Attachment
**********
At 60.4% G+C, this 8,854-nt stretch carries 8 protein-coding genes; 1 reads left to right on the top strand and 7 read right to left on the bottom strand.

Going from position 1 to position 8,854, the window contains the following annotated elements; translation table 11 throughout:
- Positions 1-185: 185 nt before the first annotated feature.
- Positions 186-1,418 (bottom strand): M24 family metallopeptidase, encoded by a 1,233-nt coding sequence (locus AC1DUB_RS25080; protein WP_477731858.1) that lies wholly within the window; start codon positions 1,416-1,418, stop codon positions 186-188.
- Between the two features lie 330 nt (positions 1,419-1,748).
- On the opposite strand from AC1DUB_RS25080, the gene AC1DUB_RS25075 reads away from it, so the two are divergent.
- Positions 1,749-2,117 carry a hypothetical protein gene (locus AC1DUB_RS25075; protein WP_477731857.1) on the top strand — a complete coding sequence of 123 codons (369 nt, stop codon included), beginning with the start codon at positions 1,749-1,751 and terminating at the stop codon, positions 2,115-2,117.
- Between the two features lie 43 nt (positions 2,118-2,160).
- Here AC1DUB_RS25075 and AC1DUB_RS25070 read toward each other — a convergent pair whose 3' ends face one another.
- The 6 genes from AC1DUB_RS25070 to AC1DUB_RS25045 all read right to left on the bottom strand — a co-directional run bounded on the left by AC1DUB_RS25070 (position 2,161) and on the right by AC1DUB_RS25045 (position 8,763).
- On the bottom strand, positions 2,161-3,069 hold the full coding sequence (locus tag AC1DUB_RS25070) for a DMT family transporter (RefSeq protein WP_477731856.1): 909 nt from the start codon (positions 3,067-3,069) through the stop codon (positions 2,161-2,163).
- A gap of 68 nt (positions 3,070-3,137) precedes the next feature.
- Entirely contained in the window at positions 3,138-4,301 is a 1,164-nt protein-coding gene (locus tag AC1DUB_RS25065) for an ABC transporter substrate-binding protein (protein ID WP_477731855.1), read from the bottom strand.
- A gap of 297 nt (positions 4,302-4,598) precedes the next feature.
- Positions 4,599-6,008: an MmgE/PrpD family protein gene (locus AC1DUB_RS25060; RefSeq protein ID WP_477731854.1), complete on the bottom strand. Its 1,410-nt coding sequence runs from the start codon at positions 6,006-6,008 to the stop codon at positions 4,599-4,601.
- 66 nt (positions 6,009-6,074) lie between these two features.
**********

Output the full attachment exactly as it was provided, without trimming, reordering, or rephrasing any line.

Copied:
At 60.4% G+C, this 8,854-nt stretch carries 8 protein-coding genes; 1 reads left to right on the top strand and 7 read right to left on the bottom strand.

Going from position 1 to position 8,854, the window contains the following annotated elements; translation table 11 throughout:
- Positions 1-185: 185 nt before the first annotated feature.
- Positions 186-1,418 (bottom strand): M24 family metallopeptidase, encoded by a 1,233-nt coding sequence (locus AC1DUB_RS25080; protein WP_477731858.1) that lies wholly within the window; start codon positions 1,416-1,418, stop codon positions 186-188.
- Between the two features lie 330 nt (positions 1,419-1,748).
- On the opposite strand from AC1DUB_RS25080, the gene AC1DUB_RS25075 reads away from it, so the two are divergent.
- Positions 1,749-2,117 carry a hypothetical protein gene (locus AC1DUB_RS25075; protein WP_477731857.1) on the top strand — a complete coding sequence of 123 codons (369 nt, stop codon included), beginning with the start codon at positions 1,749-1,751 and terminating at the stop codon, positions 2,115-2,117.
- Between the two features lie 43 nt (positions 2,118-2,160).
- Here AC1DUB_RS25075 and AC1DUB_RS25070 read toward each other — a convergent pair whose 3' ends face one another.
- The 6 genes from AC1DUB_RS25070 to AC1DUB_RS25045 all read right to left on the bottom strand — a co-directional run bounded on the left by AC1DUB_RS25070 (position 2,161) and on the right by AC1DUB_RS25045 (position 8,763).
- On the bottom strand, positions 2,161-3,069 hold the full coding sequence (locus tag AC1DUB_RS25070) for a DMT family transporter (RefSeq protein WP_477731856.1): 909 nt from the start codon (positions 3,067-3,069) through the stop codon (positions 2,161-2,163).
- A gap of 68 nt (positions 3,070-3,137) precedes the next feature.
- Entirely contained in the window at positions 3,138-4,301 is a 1,164-nt protein-coding gene (locus tag AC1DUB_RS25065) for an ABC transporter substrate-binding protein (protein ID WP_477731855.1), read from the bottom strand.
- A gap of 297 nt (positions 4,302-4,598) precedes the next feature.
- Positions 4,599-6,008: an MmgE/PrpD family protein gene (locus AC1DUB_RS25060; RefSeq protein ID WP_477731854.1), complete on the bottom strand. Its 1,410-nt coding sequence runs from the start codon at positions 6,006-6,008 to the stop codon at positions 4,599-4,601.
- 66 nt (positions 6,009-6,074) lie between these two features.